SecOps compliance standards for expanding Tech Companies

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Written By Charlotte Miller

The role of Security Operations (SecOps, aka SecDevOps) has taken on more responsibility in the last few years. This is partly due to the number of companies stepping away from self-server management and migrating to cloud operations. Whereas the role was technically specific previously regarding server and device security, it has expanded to include operational activities, audit, and organizational governance. With the inclusion of SRE roles (Site Reliability Engineers), this team now covers operational security of the web applications the company offers to customers as products and services. 

Three common devops compliance standards are briefly outlined below.


Though sometimes mistaken for an IT standard, ISO27001 is a worldwide Information Security standard providing a framework and compliance assessment via an Information Security Management System (ISMS). It is popular in Europe, Asia, Australasia, and the UK.

The standard covers more than security as business operations, strategy, finance operational and security are managed within the standard. It is intentionally aimed at all company types, not just tech companies, though it is particularly suited to Telecoms, IT and Financial companies.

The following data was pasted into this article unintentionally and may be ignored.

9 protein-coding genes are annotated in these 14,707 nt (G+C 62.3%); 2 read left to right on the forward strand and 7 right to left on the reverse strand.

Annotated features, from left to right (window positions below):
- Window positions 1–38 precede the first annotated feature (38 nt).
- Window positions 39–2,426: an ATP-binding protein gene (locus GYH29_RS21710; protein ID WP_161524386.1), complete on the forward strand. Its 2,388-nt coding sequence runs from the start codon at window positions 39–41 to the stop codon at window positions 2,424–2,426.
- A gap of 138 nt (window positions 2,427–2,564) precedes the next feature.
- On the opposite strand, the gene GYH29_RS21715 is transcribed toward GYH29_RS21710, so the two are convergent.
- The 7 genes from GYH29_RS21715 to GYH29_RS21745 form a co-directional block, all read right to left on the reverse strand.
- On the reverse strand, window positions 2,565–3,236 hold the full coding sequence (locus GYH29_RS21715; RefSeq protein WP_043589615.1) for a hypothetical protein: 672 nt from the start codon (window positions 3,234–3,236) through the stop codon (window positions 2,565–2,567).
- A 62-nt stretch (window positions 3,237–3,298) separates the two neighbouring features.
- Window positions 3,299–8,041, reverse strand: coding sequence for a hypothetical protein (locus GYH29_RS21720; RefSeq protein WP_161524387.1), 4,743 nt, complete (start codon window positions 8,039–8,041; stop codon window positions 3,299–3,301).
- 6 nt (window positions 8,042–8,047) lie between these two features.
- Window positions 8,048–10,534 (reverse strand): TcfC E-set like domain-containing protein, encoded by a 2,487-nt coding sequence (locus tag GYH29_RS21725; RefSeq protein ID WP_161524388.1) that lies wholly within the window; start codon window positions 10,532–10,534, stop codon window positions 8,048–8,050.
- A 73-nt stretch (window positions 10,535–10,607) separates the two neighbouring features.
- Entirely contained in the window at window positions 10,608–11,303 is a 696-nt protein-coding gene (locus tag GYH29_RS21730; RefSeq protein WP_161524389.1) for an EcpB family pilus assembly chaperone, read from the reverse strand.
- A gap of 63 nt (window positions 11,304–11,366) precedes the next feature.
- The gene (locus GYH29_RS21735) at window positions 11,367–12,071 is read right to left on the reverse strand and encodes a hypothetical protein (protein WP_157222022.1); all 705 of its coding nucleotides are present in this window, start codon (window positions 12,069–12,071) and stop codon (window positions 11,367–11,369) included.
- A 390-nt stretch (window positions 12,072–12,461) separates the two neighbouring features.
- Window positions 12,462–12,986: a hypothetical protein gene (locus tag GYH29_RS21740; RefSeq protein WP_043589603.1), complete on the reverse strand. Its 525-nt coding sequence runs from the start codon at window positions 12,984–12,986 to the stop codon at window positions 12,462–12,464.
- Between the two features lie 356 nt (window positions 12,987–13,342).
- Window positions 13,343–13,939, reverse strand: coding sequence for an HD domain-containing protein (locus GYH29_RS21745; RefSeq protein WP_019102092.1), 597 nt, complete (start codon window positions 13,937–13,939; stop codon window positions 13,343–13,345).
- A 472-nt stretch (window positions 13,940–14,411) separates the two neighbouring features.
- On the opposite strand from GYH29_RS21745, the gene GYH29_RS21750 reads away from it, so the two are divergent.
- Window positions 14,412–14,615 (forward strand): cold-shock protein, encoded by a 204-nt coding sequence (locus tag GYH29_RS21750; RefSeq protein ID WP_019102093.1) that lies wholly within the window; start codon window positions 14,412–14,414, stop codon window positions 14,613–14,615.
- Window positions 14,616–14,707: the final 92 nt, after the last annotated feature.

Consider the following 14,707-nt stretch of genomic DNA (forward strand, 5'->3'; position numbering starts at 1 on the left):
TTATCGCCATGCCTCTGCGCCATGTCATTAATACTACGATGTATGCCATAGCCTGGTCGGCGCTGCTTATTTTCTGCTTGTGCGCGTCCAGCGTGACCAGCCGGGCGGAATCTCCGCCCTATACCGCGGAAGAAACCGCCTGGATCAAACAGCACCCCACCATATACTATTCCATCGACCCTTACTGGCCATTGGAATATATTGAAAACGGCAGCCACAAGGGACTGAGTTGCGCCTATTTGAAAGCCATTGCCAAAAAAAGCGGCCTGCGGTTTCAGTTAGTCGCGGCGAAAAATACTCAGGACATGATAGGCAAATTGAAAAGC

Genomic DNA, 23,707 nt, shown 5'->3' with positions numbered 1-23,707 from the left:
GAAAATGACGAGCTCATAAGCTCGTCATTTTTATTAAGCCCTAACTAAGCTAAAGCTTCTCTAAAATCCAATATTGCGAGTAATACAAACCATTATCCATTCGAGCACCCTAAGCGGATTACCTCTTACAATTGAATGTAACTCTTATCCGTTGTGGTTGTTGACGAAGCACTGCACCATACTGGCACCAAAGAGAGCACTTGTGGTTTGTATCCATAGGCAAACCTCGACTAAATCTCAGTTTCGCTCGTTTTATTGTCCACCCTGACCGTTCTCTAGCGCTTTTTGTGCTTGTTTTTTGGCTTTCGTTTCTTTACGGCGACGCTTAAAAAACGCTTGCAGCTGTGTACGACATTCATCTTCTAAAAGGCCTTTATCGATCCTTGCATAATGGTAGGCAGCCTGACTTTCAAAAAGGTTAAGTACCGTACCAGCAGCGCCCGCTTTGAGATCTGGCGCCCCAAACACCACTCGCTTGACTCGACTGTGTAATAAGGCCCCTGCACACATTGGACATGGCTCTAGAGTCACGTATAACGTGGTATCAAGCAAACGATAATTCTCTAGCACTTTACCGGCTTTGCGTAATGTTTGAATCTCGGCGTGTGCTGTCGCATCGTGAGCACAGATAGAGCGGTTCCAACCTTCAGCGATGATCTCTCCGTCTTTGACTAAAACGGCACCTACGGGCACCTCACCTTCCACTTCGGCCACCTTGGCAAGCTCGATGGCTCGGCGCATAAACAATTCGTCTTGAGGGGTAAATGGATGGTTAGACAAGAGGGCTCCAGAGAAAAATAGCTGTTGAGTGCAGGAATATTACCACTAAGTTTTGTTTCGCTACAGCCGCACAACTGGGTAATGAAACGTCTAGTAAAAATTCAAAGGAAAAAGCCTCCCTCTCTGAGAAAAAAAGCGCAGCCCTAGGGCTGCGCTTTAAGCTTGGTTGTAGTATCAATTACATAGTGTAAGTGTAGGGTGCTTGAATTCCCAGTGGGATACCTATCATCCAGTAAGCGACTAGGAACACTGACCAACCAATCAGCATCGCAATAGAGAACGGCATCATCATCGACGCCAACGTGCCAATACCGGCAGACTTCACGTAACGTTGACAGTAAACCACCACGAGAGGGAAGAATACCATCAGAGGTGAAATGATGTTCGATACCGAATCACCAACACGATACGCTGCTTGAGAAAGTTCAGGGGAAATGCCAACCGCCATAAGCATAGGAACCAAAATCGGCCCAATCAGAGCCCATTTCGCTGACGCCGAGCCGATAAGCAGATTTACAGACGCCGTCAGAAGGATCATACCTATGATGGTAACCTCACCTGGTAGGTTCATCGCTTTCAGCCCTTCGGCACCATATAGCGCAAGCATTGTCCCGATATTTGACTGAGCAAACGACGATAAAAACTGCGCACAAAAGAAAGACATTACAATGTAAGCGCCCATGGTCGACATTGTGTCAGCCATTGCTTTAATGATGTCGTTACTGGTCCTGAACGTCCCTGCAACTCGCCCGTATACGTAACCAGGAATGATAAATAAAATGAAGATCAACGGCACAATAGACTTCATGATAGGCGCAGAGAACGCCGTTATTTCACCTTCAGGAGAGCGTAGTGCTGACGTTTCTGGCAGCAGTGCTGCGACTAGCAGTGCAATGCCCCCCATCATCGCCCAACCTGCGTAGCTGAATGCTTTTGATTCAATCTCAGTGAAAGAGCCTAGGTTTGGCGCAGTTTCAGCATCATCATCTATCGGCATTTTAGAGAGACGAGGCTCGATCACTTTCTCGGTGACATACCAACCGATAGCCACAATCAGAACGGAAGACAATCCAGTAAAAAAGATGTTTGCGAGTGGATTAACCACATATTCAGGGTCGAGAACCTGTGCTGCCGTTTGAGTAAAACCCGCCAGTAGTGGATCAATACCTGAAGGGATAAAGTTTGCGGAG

Reaching accreditation in ISO27001, and in some circumstances, ISO9001 is often a requirement of Angel investors and/or major international partners before they will work with smaller tech companies. This is because reaching the standard via an external audit is a proven way to assure consistency and security in the business at the expense of the fund seeker, rather than as a cost to the fund provider.

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Health Insurance Portability and Accountability Act 

Some compliance standards are best suited to specific geographies. HIPPA compliance regulations are designed to protect patients’ healthcare information. The standard requires US companies who deal with PHI (protected health information) to have physical, network, and process security measures in place and prove they are being followed.

Any individual or company providing treatment, payment, and operations in the field of healthcare are subject to HIPAA compliance rules. Business associates, especially those with access to patient information and/or supplying support in treatment, operations, or payments, must also achieve HIPAA compliance. Related entities, for example sub-contractors, are additionally bound by HIPAA.


Similar to ISO 27001, SOC 2 is an international security standard. However, it is most popular with US companies. Often global companies who wish to trade in the US will need to provide compliance and certification via SOC 2 accreditation which ensures any partners or acquiring companies that the target company meets the specific security standards.

SOC 2 is a technical audit requiring companies to document, establish and follow strict information security policies and procedures based on the five principals of: Security, Availability, Process Integrity, Confidentiality, and Privacy.

SOC 2 comes in two flavors. SOC2 Type 1 certification is an identical standard, assessed as a snapshot in time, while SOC2 Type 2 is an ongoing assessment over a minimum period of 9 to 12 months, depending on the specific circumstances of the business.

Note:  This content is of a general nature and should not be considered as legal advice. Further professional advice should be taken to ensure any actions are compliant with relevant regulations.

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